August 26, 2011
By: Chris Kramer
A new study from Equifax Inc. offers hope for the health of small business in America, showing that the number of bankruptcy filings among small businesses declined 15.32 percent from Q1 2010 to Q1 2011.
While the decline suggests an improvement in the current credit health of American small businesses, the figure is still 30.03 percent higher than that of the pre-recession period of Q1 2008.
Equifax conducted the study by examining national bankruptcy trends by metropolitan statistical area (MSA) during Q1 2011 and comparing them to previous timeframes.
"In light of today's shifting economic conditions, bankruptcy trends serve as a valuable prism through which to evaluate the credit health of today's small business market," Dr. Reza Barazesh, senior vice president of Equifax Commercial Information Solutions, said in the agency’s news release.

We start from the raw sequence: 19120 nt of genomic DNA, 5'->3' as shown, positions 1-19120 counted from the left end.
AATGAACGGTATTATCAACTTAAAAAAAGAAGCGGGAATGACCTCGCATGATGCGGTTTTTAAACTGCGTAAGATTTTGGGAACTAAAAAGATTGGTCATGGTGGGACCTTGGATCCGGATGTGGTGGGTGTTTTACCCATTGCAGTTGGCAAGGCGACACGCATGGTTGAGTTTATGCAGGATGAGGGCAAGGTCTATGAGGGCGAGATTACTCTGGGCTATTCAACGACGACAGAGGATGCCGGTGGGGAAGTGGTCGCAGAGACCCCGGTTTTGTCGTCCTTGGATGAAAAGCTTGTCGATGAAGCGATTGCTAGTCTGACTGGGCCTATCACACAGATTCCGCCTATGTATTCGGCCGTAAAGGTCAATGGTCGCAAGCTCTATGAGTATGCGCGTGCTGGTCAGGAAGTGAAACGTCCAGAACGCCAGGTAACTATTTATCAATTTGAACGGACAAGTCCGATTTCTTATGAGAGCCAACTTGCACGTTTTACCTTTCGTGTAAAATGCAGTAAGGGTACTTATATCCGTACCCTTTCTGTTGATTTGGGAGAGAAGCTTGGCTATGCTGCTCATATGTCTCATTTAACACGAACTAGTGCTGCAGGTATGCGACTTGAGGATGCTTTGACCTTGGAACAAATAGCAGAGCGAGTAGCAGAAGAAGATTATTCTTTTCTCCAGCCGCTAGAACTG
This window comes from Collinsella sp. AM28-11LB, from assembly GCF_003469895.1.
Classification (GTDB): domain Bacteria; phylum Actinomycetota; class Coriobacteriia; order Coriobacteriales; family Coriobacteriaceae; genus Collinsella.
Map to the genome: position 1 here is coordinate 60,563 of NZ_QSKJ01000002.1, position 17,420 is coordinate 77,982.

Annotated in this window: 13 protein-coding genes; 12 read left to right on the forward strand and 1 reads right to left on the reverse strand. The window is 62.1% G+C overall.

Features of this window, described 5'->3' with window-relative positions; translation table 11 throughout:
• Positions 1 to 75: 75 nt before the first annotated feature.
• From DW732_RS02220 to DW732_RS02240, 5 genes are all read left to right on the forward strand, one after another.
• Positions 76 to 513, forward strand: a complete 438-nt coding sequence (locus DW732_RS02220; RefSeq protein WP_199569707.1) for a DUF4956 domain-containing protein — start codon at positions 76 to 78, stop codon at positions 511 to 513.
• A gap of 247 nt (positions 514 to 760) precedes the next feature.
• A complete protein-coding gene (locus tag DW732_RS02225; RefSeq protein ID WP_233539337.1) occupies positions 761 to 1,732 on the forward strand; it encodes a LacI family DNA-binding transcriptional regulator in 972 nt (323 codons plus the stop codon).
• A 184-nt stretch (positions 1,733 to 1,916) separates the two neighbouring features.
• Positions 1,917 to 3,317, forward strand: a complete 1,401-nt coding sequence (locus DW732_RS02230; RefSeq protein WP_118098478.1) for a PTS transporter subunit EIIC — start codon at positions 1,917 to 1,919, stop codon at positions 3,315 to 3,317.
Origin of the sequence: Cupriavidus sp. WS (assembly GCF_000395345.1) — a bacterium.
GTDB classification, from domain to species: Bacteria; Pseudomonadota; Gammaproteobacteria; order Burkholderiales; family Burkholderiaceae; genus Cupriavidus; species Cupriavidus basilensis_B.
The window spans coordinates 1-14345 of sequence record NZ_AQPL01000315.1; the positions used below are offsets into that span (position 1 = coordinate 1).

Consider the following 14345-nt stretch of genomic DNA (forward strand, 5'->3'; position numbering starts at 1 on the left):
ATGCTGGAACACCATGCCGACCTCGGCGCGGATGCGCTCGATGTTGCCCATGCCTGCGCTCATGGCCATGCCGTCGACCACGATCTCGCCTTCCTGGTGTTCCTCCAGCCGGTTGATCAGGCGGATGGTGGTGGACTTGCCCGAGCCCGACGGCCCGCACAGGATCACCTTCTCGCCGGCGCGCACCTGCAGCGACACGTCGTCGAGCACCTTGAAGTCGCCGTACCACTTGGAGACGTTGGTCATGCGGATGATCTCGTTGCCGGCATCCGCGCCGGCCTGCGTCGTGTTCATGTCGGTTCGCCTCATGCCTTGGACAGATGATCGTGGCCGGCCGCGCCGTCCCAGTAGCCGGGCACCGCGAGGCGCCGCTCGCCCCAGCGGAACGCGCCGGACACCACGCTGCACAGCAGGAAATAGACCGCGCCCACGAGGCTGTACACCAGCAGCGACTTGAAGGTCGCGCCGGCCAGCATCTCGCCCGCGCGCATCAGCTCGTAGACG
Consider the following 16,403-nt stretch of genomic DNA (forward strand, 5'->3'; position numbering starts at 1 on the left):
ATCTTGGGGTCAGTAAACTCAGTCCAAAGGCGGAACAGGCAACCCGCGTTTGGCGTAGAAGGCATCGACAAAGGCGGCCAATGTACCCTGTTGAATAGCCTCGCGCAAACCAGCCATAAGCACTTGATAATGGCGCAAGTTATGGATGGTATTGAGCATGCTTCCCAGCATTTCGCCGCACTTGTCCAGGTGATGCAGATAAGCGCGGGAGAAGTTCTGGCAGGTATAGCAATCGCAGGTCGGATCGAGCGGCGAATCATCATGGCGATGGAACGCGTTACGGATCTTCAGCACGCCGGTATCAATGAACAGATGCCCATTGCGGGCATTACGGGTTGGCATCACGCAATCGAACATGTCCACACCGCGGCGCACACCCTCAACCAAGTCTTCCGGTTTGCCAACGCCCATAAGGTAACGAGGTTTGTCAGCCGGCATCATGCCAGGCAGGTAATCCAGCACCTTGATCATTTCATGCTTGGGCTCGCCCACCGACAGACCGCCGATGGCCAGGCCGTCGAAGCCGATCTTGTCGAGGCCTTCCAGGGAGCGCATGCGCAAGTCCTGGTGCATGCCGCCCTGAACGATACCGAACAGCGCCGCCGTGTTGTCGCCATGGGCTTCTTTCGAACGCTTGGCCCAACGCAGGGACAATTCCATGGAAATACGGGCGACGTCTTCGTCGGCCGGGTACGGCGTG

Of the top 15 MSA’s reviewed in the agency’s research, nine experienced a decline in bankruptcies since Q1 2010. The Denver/Aurora, Colo., MSA showed the largest drop in filings at 26.16 percent.
While the report seems to offer hope for the state of small businesses, the Equifax study also revealed that the pace of decline in small business bankruptcies may be slowing in some areas of the country.
By comparing the rate of decline in bankruptcies from Q3 2010 to Q4 2010 with the decline from Q4 2010 to Q1 2011, Equifax found that key MSA’s reporting some of the highest bankruptcy rates in the country seemed to be flattening out rather than steeply declining in their filing rates.
"Our latest analysis shows that while business failures may be on the decline, conflicting trends are still making us question if the worst is behind us,” Barazesh said.
“Only time will tell if these patterns are just a market aberration resulting from current economic turbulence or a sign of change to come.”
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